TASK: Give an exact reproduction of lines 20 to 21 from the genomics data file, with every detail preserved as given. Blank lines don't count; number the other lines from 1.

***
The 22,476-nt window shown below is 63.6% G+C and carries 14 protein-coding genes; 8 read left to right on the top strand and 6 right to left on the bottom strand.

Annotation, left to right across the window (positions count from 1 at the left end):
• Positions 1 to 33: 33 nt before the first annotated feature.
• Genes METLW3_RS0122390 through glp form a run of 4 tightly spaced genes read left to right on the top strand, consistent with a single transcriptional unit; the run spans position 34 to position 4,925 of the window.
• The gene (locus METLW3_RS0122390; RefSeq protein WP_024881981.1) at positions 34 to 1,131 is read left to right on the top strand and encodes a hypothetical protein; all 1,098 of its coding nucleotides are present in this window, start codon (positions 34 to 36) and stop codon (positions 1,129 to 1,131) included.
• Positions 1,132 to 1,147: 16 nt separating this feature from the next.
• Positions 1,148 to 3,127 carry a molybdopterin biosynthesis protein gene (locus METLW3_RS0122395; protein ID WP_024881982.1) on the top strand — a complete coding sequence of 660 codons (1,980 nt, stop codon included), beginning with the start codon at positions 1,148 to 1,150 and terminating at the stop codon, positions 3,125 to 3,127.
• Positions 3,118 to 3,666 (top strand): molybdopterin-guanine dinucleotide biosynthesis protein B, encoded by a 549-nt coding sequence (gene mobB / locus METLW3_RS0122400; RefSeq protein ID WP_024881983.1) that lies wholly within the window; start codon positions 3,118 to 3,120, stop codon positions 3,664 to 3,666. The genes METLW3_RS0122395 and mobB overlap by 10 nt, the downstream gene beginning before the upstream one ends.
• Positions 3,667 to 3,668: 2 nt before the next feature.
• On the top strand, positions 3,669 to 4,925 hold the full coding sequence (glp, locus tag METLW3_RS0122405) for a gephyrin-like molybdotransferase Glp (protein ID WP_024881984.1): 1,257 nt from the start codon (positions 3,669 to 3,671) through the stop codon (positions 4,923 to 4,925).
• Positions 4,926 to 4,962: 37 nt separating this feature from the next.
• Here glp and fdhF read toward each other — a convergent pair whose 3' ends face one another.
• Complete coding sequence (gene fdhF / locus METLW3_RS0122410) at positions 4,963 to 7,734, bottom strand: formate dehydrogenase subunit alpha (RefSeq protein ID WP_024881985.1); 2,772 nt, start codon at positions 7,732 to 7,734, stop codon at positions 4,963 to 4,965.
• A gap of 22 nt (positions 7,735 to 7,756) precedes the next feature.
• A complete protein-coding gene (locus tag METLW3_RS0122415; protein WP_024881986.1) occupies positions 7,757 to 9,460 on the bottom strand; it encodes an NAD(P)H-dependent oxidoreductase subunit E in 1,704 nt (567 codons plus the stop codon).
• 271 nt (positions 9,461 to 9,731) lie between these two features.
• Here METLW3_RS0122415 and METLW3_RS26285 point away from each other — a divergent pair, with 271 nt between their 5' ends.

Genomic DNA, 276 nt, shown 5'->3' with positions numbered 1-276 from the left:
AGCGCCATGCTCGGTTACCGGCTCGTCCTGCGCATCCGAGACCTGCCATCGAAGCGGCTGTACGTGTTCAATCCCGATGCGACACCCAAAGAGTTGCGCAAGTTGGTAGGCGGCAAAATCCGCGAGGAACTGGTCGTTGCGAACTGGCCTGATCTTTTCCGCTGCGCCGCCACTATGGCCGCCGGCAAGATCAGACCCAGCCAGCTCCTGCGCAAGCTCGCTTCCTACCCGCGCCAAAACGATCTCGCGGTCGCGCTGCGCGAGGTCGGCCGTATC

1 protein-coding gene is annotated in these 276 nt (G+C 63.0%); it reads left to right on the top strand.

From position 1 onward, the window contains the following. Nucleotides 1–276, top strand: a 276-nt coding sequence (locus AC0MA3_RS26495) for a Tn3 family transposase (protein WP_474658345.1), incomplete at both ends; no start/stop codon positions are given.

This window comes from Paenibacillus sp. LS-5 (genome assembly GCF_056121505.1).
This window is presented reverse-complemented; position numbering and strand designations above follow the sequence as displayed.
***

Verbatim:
1 protein-coding gene is annotated in these 276 nt (G+C 63.0%); it reads left to right on the top strand.

From position 1 onward, the window contains the following. Nucleotides 1–276, top strand: a 276-nt coding sequence (locus AC0MA3_RS26495) for a Tn3 family transposase (protein WP_474658345.1), incomplete at both ends; no start/stop codon positions are given.